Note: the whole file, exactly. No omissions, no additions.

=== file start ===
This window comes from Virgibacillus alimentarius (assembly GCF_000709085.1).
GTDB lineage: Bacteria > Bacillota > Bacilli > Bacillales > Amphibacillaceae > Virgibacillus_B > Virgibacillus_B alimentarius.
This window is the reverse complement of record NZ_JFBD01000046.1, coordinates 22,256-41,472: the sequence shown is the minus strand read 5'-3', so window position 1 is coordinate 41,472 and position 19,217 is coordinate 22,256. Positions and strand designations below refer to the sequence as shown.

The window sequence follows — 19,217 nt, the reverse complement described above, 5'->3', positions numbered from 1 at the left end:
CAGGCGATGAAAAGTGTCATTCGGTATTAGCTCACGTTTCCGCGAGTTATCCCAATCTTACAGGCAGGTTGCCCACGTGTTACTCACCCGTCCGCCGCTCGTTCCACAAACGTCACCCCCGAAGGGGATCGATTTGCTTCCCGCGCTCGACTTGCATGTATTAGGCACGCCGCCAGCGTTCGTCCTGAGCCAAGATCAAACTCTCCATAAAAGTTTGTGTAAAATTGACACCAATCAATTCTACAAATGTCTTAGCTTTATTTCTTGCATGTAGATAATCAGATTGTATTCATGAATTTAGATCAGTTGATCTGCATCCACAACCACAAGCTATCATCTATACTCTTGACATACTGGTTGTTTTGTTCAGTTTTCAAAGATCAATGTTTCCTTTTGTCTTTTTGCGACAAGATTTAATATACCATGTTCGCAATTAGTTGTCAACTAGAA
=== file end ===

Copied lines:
This window comes from Virgibacillus alimentarius (assembly GCF_000709085.1).
GTDB lineage: Bacteria > Bacillota > Bacilli > Bacillales > Amphibacillaceae > Virgibacillus_B > Virgibacillus_B alimentarius.
This window is the reverse complement of record NZ_JFBD01000046.1, coordinates 22,256-41,472: the sequence shown is the minus strand read 5'-3', so window position 1 is coordinate 41,472 and position 19,217 is coordinate 22,256. Positions and strand designations below refer to the sequence as shown.

The window sequence follows — 19,217 nt, the reverse complement described above, 5'->3', positions numbered from 1 at the left end:
CAGGCGATGAAAAGTGTCATTCGGTATTAGCTCACGTTTCCGCGAGTTATCCCAATCTTACAGGCAGGTTGCCCACGTGTTACTCACCCGTCCGCCGCTCGTTCCACAAACGTCACCCCCGAAGGGGATCGATTTGCTTCCCGCGCTCGACTTGCATGTATTAGGCACGCCGCCAGCGTTCGTCCTGAGCCAAGATCAAACTCTCCATAAAAGTTTGTGTAAAATTGACACCAATCAATTCTACAAATGTCTTAGCTTTATTTCTTGCATGTAGATAATCAGATTGTATTCATGAATTTAGATCAGTTGATCTGCATCCACAACCACAAGCTATCATCTATACTCTTGACATACTGGTTGTTTTGTTCAGTTTTCAAAGATCAATGTTTCCTTTTGTCTTTTTGCGACAAGATTTAATATACCATGTTCGCAATTAGTTGTCAACTAGAA